Alpine Vegetation & Soils

a square plot frame rests on the ground, with some low-growing colorful flowers and rocks inside its boundaries
Alpine vegetation monitoring plot in Yellowstone National Park

NPS Photo

Alpine vegetation and soils above tree line are shaped by extreme conditions. Alpine plants must adapt to high winds, low temperatures, scouring and burial by snow and ice, intense solar radiation, and a short growing season. As a result, plants are shorter, some grow slowly, and many have leaves resistant to frost damage and desiccation. Alpine communities are sensitive to changes in weather and climate, air quality that affects soil nutrients available to plants, and human and natural disturbance.

Soil temperature, air temperature, precipitation, and vegetation traits all interact to shape alpine communities. Integrating data from all of these factors improves our understanding of how changes in climate may affect alpine vegetation. Higher temperatures and variable precipitation patterns are projected for this region. These kinds of changes, including shorter periods of snow pack and more rain events, may alter native species composition and favor invasive plants.


Since 2011, we have been monitoring alpine communities atop four summits of the Absaroka Range along the east boundary of Yellowstone National Park. We identified this vital sign as part of a 2010 planning effort to understand how high elevation landscapes in parks are responding to climate change. Our methods follow a standardized NPS protocol, based on internationally recognized methods, the Global Observation Research Initiative. Similar sites are located throughout the Rocky Mountains.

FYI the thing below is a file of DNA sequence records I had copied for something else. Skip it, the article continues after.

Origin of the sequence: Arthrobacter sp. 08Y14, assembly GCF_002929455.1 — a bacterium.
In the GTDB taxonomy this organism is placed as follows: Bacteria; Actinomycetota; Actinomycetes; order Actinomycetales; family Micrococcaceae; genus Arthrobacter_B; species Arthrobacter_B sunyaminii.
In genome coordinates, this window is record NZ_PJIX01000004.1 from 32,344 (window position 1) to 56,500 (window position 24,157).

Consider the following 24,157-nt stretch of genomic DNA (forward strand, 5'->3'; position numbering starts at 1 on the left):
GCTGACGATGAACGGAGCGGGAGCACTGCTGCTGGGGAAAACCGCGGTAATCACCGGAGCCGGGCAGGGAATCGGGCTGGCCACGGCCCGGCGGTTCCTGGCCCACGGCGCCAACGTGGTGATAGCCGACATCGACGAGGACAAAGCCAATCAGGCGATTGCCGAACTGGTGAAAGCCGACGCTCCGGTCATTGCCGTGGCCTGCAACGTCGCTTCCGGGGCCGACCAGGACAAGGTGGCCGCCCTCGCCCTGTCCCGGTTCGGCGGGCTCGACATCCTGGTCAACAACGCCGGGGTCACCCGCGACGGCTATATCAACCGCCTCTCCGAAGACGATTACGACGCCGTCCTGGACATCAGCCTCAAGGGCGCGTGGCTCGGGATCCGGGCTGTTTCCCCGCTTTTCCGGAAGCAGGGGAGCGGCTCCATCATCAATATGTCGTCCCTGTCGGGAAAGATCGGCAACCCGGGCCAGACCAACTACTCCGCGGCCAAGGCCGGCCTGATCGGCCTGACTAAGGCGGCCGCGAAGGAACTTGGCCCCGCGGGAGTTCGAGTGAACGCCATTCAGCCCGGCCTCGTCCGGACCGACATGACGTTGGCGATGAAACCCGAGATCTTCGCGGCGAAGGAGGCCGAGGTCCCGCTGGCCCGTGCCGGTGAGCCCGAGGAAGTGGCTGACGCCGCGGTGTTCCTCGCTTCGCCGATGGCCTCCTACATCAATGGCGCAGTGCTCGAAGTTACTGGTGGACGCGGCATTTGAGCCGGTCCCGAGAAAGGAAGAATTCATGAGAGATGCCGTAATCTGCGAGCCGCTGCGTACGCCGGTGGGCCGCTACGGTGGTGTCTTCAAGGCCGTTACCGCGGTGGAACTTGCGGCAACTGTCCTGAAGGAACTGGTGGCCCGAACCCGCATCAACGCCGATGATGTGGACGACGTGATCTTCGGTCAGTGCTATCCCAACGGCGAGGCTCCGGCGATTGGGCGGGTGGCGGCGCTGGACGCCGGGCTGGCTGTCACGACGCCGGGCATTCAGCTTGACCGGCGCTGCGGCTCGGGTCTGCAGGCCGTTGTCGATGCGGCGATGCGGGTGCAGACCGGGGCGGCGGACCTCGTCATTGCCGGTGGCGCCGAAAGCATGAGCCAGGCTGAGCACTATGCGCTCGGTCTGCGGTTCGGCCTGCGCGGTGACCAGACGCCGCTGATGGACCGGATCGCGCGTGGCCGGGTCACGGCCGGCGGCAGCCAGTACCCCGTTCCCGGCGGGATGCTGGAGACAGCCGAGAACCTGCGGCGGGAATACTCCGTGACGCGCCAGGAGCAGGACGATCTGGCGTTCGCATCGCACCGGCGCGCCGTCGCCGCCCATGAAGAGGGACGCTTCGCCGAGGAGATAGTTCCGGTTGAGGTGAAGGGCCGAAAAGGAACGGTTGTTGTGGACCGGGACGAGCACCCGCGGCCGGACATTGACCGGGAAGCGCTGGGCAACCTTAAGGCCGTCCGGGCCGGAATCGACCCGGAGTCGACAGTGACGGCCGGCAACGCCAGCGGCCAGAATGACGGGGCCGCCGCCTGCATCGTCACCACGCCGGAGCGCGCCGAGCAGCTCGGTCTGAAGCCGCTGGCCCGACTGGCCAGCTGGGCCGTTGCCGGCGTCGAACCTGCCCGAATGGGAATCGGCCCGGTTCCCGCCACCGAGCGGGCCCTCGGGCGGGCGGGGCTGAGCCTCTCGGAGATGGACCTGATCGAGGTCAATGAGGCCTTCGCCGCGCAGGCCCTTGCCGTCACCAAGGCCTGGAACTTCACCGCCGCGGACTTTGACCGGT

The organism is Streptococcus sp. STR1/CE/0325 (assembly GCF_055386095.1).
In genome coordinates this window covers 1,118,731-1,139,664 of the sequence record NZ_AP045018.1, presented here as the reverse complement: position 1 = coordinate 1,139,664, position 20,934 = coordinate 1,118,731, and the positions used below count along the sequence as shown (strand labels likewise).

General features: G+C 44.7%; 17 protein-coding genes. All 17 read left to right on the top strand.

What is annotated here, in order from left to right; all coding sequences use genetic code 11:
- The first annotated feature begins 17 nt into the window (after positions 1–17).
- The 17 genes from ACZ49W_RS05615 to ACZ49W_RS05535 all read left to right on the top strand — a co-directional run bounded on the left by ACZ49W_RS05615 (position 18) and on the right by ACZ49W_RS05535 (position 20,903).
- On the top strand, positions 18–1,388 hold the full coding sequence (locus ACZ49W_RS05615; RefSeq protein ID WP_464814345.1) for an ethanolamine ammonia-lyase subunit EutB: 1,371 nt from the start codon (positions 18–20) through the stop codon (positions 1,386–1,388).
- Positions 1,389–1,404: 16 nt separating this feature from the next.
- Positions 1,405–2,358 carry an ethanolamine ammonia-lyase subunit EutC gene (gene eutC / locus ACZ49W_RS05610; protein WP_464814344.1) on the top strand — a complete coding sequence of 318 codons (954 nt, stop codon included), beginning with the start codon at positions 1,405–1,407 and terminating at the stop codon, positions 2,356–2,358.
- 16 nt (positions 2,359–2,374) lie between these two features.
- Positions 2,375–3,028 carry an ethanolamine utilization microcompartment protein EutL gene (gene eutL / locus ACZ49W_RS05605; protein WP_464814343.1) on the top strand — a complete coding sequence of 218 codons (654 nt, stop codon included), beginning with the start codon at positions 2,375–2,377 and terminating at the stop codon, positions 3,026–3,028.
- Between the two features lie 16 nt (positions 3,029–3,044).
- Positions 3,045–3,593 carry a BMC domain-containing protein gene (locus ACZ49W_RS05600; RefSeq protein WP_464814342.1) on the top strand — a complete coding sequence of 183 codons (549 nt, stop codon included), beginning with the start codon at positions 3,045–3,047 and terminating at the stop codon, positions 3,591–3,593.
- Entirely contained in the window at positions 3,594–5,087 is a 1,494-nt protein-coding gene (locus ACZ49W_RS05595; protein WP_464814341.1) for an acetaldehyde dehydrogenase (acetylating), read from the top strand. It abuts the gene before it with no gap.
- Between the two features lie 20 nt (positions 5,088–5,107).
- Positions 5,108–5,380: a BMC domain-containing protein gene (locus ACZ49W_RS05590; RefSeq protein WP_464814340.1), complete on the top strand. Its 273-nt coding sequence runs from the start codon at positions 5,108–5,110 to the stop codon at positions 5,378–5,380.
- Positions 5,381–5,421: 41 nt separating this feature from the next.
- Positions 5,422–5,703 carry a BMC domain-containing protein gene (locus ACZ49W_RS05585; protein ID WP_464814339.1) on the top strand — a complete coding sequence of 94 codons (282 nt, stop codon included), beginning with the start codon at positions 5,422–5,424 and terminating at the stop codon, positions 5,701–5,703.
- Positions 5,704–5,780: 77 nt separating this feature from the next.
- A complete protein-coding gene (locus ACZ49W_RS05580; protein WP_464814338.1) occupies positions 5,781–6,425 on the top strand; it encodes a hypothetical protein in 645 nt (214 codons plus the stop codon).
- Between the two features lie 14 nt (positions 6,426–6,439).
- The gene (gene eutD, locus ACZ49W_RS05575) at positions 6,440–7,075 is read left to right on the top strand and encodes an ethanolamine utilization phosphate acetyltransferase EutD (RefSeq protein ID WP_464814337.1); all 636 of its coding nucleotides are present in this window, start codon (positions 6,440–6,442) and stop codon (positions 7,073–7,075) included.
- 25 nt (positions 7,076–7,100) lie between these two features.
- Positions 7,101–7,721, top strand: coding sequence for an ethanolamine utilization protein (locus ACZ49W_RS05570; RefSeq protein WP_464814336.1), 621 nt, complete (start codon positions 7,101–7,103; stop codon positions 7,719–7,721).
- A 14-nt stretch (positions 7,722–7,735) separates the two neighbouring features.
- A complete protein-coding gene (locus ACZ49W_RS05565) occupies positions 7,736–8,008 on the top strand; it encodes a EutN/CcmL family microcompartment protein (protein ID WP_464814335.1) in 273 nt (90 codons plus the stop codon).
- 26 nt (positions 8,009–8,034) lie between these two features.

We Ask:

  • What are the current status and trends in vegetation composition and structure of native plant communities?

  • What are the current status and trends in invasive and exotic plant species cover?

  • What are the current status and trends in soil condition and temperature?

  • What are community vulnerabilities to climate, soil nutrients, and disturbance?


We Measure:

  • hourly soil temperature data

  • percent cover for all native and nonnative vascular plants

  • soil type and chemical composition


We also collect anecdotal information on human or natural disturbance, such as signs of human presence or wildlife droppings and sightings.

View the protocol for monitoring this vital sign.

Publications

Monitoring Reports

Source: Data Store Saved Search 2639. To search for additional information, visit the Data Store.

Last updated: March 28, 2018